Helping turn the prow of our entropyship, the Earth, back upstream so that Earth’s evolving consciousness may explore the vast headwaters of the Universe for billions of years to come.
Cairns of H.O.P.E. #67 – Beginning of the Long Nights, 2011
Jets and Eddies
Alysia and I have our favorite kayak run on the Sacramento River . There are four places along it where the whole river’s current narrows into a powerful jet. The current then blasts into slower water, shearing it into whirlpools four to five feet wide sucking the surface down 6-8”. The left edge of the current sets the slower water on the left whirling counter-clockwise while the right edge of the current generates whirlpools spinning clockwise on the right. Looking ahead, I guide my paddling so that I cut between these two directions of spin. However, with each whirlpool, some of the forward energy of the current is sucked downward, emerging downstream as upwellings that boil up and flow outwards in all directions from the center of the upwelling. Just as the first whirlpools we come to are the strongest, so the first upwellings are also the strongest, pushing up a couple of inches above the surface level. When the water flowing away from the center of an upwelling shears against the main current that I am trying to follow, smaller whirlpools are set spinning. The smaller whirlpools generate smaller upwellings that set up smaller whirlpools that lead to smaller upwellings. The force of the main current dissipates throughout the slack water via a fractal intertwining of whirling ins and boiling outwards. The same dynamics can be seen throughout but now they are slow and broad, pushing up or pulling down the surface only a fraction of the inch. I’m still trying to follow the line between the counter-clockwise and clockwise rotations but the force of the current has just about expended itself and no longer has the momentum to force its way onward. Instead, the slow uprisings push that dividing line back and forth until the current is gone.
Except, I can still see an ever-shifting line threading between slow counter-clockwise whirls and clockwise whirls. Both those whirls jointly turn the water between them downstream. I can feel the water pull me along if I hit the line right and feel it push me aside if I stray into the whirls. It’s an intriguing area. At the head of the jet, it is definitely the force of the current that drives the whirlpools. But now down here, it is the residue of the rotations that create whatever movement could be called a current. At some point along this gradient of dissipating current, a shift happens within the sequence of cause and effect so that the current causing/creating the whirls becomes the whirls causing/creating the current.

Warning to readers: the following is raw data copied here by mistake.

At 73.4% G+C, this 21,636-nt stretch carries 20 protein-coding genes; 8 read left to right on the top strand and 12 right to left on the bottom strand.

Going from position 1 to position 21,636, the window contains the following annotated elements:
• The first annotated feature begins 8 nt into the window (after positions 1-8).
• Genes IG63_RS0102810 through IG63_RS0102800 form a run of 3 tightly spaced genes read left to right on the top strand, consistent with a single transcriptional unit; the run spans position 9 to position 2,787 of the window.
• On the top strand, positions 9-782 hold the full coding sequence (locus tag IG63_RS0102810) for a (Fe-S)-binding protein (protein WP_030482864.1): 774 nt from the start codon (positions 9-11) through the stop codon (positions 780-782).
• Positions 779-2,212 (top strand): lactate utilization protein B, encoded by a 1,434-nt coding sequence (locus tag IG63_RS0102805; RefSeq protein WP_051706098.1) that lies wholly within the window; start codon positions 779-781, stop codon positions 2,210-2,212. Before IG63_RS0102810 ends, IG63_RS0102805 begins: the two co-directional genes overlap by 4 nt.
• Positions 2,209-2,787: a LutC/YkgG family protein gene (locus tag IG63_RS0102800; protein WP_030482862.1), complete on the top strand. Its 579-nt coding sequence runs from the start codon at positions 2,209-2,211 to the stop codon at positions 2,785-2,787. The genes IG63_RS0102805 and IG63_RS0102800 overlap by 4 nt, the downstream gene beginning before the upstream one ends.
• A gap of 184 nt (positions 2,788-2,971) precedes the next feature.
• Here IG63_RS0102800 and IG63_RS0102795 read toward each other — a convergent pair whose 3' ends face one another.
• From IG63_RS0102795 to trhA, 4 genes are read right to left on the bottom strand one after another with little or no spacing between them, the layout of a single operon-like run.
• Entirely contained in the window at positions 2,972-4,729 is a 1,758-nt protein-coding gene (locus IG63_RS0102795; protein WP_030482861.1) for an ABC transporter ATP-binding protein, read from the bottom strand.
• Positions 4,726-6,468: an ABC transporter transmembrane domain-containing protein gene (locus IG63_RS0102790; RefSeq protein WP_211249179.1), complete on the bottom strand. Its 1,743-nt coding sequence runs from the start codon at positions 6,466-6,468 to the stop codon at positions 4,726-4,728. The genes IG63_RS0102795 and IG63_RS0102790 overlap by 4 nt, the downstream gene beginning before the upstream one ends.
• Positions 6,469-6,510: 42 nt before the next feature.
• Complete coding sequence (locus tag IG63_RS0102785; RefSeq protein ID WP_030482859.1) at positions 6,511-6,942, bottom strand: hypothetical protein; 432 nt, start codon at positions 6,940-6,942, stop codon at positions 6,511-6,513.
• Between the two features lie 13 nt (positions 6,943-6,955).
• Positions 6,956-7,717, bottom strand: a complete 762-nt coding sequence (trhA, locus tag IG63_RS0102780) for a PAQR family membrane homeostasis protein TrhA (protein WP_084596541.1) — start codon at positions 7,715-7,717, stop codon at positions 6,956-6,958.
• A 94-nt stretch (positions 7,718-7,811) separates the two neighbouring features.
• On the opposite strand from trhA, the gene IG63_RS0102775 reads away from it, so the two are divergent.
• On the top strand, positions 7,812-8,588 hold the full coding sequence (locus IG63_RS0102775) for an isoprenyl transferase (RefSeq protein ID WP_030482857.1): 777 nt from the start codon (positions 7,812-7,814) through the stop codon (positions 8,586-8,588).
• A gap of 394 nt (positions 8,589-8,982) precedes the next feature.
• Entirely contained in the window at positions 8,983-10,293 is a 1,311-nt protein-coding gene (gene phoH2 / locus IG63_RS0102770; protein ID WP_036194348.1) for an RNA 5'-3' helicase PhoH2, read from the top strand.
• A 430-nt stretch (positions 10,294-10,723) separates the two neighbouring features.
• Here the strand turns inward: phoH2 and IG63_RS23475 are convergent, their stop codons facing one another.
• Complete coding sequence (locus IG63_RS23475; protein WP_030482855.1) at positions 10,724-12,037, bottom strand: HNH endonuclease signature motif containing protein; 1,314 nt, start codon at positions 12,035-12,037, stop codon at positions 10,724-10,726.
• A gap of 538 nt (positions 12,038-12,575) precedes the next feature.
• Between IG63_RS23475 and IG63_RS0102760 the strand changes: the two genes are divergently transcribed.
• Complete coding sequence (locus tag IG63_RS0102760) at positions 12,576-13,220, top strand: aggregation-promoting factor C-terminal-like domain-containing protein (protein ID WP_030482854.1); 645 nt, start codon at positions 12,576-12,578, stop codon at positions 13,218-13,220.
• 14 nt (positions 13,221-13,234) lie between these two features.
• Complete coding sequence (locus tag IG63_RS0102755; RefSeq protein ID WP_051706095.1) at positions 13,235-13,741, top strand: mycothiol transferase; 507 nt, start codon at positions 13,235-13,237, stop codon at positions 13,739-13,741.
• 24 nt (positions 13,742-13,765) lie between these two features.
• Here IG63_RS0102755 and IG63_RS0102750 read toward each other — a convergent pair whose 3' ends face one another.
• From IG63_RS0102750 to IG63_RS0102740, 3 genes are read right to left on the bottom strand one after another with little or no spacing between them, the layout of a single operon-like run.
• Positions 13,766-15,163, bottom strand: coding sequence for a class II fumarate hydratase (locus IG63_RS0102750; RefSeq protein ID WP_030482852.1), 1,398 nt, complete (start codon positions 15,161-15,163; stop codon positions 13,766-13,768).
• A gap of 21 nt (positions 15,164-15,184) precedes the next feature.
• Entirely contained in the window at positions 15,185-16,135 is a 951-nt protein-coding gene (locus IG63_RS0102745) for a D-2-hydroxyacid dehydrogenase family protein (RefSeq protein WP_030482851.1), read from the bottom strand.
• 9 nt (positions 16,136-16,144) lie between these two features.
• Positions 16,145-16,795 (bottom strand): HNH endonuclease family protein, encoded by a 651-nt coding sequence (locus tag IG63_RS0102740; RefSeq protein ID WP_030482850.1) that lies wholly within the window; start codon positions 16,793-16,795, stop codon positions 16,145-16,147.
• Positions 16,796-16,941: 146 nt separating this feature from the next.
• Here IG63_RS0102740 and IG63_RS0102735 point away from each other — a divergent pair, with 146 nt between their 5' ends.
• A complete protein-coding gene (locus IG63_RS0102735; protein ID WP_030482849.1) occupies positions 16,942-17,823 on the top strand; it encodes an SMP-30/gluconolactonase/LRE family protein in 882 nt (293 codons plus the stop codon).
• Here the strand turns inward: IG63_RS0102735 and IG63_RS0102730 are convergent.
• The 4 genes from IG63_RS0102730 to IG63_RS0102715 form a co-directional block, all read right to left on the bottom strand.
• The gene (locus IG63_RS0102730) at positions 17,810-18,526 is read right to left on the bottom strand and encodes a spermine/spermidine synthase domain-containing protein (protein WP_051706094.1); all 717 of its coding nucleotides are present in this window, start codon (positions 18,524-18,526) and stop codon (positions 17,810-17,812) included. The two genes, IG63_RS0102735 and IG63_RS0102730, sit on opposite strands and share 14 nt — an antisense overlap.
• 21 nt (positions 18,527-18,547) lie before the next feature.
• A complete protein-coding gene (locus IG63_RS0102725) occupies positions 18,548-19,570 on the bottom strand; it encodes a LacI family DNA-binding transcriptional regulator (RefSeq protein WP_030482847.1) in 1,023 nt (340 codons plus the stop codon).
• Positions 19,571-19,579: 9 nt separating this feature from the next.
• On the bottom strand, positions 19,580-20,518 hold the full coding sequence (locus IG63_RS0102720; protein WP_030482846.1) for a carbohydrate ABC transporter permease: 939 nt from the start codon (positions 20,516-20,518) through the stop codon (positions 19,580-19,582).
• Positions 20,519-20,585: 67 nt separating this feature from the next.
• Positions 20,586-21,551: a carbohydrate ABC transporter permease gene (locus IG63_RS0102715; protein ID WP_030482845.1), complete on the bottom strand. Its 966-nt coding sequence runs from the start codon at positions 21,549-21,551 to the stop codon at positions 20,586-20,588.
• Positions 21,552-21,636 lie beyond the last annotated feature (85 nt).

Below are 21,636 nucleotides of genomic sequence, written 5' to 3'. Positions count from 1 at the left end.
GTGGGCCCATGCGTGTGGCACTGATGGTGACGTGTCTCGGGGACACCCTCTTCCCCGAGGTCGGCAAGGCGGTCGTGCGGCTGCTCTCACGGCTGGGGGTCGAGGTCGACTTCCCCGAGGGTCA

The line between the two whirls gets pushed around so much by the slow upwellings that it is challenging to stay close to it. I look further ahead, trying to detect the earliest sign of the next upwelling. Is there a pattern within this slow motion turbulence that will allow me to anticipate and cleave the pattern smoother?
Last school year was a hard year. Alysia developed a heart condition that forced her to retire from teaching – much to her frustration. She is still adjusting to retirement and occasional limitations. The other hard thing was a group of parents who wanted Chrysalis to become a school where parents tell teachers how to teach. That was a surprisingly soul-sapping experience. Over the summer, most of those families enrolled elsewhere so we are past that problem. However, I’ve channeled most of my energy into Chrysalis to make sure we have a good year this year.
Alysia, on the other hand, is bringing much of her retired energy to the Occupy Redding movement. So each morning I go to work on our school and each evening I come home to political discussions. The two nourish one another in a complex way that will contribute to this mélange of a Cairns .
More than twenty years ago, early in my time in Northern California, I went to give a nature presentation at the public school that had a reputation for achieving the highest test scores in the county (and, not coincidentally, having mostly children of doctors, lawyers, and other professionals along with high property values). The school had a front gate, over which a sign still proclaims “Through this gate walk the best students in Shasta County .” I hated that sign. I hate it because it represents one of the many ways in which children born into privilege are taught to think of themselves as better than other people.